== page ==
SNL: Jay Pharoah Takes On Obama, But Sudeikis' Romney Steals the Scene (Video)

  • By Caryn James
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  • September 16, 2012 9:49 AM
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The best SNL political impersonations capture some essential truth about that person’s character, hilariously exaggerated: Darrell Hammond’s gleeful,hound dog Clinton, Will Ferrell’s squinty-eyed doofus W. spouting words like “strategery.” Fred Armisen’s Obama never managed that, and so this season he literally handed the role off to Jay Pharoah. In the opening sketch, Armisen’s character introduced the president with “Wouldn’t want his job, right?” – an edgy reference to being replaced but probably better than ignoring it. And Pharoah’s Obama? So far, a little skimpy, but he seems to be shaping up as a guy who may be too cool for his own good, saying “I’m not worried. I should be,” which at least makes him a caricature with a point rather than an bland impression.

Richard Gere, Slyer Than Ever in 'Arbitrage'

  • By Caryn James
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  • September 13, 2012 9:00 AM
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Supremely realistic though Arbitrage is meant to be, there is a magical twist in Richard Gere’s performance as Robert Miller, a hedge fund manager trying to save his company and his personal life. Gere evokes such sympathy that you’re likely to root for him even though he is cheating his business partners, cheating on his wife, and before long trying to cover up his complicity in an even higher-stakes crime. A less intelligent screenplay and performance would have given us a demonized tycoon - Bernie Madoff as Satan -- who gets the comeuppance he deserves. Arbitrage is far more satisfying, because it creates a fully-realized character who knows his behavior is wrong, believes he’s justified anyway, and is hugely entertaining to watch as he tries to get away with it all.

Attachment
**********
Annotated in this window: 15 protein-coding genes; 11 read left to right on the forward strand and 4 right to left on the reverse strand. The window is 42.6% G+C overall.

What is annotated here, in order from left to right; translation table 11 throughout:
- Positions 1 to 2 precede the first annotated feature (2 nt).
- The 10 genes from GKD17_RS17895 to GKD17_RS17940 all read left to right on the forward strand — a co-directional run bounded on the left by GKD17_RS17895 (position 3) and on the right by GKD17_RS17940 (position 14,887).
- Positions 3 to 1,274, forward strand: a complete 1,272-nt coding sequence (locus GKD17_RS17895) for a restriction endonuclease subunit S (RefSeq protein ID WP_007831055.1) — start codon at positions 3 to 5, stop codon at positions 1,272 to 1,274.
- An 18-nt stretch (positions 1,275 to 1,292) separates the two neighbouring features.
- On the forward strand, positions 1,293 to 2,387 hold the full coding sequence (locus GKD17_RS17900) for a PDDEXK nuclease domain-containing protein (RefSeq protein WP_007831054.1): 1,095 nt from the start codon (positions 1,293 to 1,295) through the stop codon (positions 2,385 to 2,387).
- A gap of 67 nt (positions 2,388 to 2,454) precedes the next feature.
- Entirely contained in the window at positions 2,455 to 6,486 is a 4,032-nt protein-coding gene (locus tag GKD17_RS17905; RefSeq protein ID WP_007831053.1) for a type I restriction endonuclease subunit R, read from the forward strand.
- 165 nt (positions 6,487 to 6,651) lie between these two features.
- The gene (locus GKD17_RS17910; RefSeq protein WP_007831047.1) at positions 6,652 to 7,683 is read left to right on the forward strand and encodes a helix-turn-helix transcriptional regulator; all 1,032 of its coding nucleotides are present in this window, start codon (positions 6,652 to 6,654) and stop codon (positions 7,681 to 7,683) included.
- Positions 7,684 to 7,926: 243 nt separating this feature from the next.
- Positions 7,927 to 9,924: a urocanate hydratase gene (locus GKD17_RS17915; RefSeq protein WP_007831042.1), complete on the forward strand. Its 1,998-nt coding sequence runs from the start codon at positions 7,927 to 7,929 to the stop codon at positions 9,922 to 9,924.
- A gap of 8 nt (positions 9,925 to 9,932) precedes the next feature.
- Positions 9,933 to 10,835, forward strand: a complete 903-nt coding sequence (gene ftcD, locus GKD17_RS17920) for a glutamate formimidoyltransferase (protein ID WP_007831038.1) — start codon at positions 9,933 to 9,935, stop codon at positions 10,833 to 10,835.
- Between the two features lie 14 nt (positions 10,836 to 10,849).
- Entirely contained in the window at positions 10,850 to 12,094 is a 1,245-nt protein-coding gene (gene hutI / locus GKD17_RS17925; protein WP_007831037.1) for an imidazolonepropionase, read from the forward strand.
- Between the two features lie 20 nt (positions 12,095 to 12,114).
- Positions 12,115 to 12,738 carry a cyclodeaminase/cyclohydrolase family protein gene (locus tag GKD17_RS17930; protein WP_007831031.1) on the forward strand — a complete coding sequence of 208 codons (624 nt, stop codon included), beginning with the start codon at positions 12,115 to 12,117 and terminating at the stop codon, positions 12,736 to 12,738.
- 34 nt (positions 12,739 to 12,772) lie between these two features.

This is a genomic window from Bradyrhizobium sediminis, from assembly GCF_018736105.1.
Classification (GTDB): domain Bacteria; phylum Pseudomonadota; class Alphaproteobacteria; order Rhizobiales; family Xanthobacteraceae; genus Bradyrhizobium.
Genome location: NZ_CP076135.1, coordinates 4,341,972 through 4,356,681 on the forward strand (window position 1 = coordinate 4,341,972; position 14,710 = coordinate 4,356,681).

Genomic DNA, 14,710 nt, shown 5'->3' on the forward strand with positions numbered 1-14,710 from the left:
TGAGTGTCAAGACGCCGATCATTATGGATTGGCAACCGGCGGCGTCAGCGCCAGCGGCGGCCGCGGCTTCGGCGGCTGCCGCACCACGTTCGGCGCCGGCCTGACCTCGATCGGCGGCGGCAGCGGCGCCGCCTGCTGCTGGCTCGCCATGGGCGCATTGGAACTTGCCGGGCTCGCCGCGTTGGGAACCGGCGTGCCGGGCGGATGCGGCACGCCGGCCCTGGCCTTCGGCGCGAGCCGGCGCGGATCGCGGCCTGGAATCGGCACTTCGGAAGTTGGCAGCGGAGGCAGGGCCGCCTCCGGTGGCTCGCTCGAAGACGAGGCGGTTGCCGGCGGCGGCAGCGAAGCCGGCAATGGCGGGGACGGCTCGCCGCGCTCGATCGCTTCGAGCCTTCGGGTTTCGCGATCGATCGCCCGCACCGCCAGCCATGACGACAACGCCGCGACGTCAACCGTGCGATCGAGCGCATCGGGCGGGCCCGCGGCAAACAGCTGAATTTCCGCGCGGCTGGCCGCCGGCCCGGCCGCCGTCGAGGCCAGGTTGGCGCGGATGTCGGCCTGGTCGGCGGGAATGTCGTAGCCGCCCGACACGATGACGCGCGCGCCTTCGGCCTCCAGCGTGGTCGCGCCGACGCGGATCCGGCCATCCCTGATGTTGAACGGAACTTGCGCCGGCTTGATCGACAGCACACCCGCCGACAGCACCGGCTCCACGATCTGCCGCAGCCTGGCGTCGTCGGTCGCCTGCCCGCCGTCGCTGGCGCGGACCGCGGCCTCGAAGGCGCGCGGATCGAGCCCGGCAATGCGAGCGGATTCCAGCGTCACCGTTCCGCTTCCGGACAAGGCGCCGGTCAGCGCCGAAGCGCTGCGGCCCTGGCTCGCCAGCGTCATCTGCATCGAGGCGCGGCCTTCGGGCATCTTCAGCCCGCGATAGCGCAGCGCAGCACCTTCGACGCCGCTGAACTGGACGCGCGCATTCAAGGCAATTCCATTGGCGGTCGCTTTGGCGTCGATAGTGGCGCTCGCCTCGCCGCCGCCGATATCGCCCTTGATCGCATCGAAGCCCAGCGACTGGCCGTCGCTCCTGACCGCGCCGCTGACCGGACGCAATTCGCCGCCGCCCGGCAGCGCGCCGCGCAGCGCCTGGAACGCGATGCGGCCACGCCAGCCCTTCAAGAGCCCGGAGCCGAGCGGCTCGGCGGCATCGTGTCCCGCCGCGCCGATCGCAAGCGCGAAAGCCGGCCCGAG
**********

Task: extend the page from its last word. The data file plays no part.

Jimmy Fallon Channels James Taylor: "I've seen Romney, I've seen Bain."

  • By Caryn James
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  • September 8, 2012 8:28 PM
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James Taylor wrote some enduring lines with:

Paul Dano Saves Flawed 'For Ellen'

  • By Caryn James
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  • September 5, 2012 9:03 AM
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Paul Dano -- pale and gangly, nobody’s preconceived image of a movie star -- is a wonder of an actor, who has made some great choices in films, from There Will Be Blood, to the recent Ruby Sparks and a small but crucial role in the upcoming Looper. In So Yong Kim’s deliberate, meticulous For Ellen, Dano proves he can even make a flawed film worth watching.

'Side By Side': Watch Dunham, Gerwig And Others In Outtakes As Good As The Film

  • By Caryn James
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  • September 1, 2012 9:30 AM
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Side By Side, the terrific, widely-praised documentary with interviews by one of its producers, Keanu Reeves, has been available On Demand for a few weeks and is has just opened in New York – an event that offers your very own counterpart to the movie’s unexpectedly fascinating debate about film vs. digital technology. Do you watch at home or go old-school and actually visit a theater?